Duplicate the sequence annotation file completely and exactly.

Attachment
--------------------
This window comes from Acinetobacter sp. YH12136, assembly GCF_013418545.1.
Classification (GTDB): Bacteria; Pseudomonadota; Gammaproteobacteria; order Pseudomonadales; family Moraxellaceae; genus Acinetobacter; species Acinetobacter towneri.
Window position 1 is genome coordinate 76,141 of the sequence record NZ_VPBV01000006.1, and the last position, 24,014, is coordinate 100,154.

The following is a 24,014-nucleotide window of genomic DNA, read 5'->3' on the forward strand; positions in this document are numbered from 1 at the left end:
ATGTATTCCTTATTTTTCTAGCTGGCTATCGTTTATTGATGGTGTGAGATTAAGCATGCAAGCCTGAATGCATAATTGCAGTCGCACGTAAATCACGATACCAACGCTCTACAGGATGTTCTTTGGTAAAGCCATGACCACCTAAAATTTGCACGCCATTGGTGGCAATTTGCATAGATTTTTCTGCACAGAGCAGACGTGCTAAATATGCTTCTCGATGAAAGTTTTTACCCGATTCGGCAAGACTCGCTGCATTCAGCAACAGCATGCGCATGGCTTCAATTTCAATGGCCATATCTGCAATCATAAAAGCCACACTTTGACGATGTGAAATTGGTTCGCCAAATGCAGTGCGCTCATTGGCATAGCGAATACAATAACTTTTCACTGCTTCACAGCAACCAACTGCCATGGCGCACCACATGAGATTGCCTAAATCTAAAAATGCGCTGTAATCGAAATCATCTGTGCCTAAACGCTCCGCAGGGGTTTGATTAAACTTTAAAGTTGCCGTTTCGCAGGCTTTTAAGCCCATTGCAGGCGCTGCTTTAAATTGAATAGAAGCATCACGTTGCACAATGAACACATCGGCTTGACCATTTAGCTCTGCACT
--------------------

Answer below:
This window comes from Acinetobacter sp. YH12136, assembly GCF_013418545.1.
Classification (GTDB): Bacteria; Pseudomonadota; Gammaproteobacteria; order Pseudomonadales; family Moraxellaceae; genus Acinetobacter; species Acinetobacter towneri.
Window position 1 is genome coordinate 76,141 of the sequence record NZ_VPBV01000006.1, and the last position, 24,014, is coordinate 100,154.

The following is a 24,014-nucleotide window of genomic DNA, read 5'->3' on the forward strand; positions in this document are numbered from 1 at the left end:
ATGTATTCCTTATTTTTCTAGCTGGCTATCGTTTATTGATGGTGTGAGATTAAGCATGCAAGCCTGAATGCATAATTGCAGTCGCACGTAAATCACGATACCAACGCTCTACAGGATGTTCTTTGGTAAAGCCATGACCACCTAAAATTTGCACGCCATTGGTGGCAATTTGCATAGATTTTTCTGCACAGAGCAGACGTGCTAAATATGCTTCTCGATGAAAGTTTTTACCCGATTCGGCAAGACTCGCTGCATTCAGCAACAGCATGCGCATGGCTTCAATTTCAATGGCCATATCTGCAATCATAAAAGCCACACTTTGACGATGTGAAATTGGTTCGCCAAATGCAGTGCGCTCATTGGCATAGCGAATACAATAACTTTTCACTGCTTCACAGCAACCAACTGCCATGGCGCACCACATGAGATTGCCTAAATCTAAAAATGCGCTGTAATCGAAATCATCTGTGCCTAAACGCTCCGCAGGGGTTTGATTAAACTTTAAAGTTGCCGTTTCGCAGGCTTTTAAGCCCATTGCAGGCGCTGCTTTAAATTGAATAGAAGCATCACGTTGCACAATGAACACATCGGCTTGACCATTTAGCTCTGCACT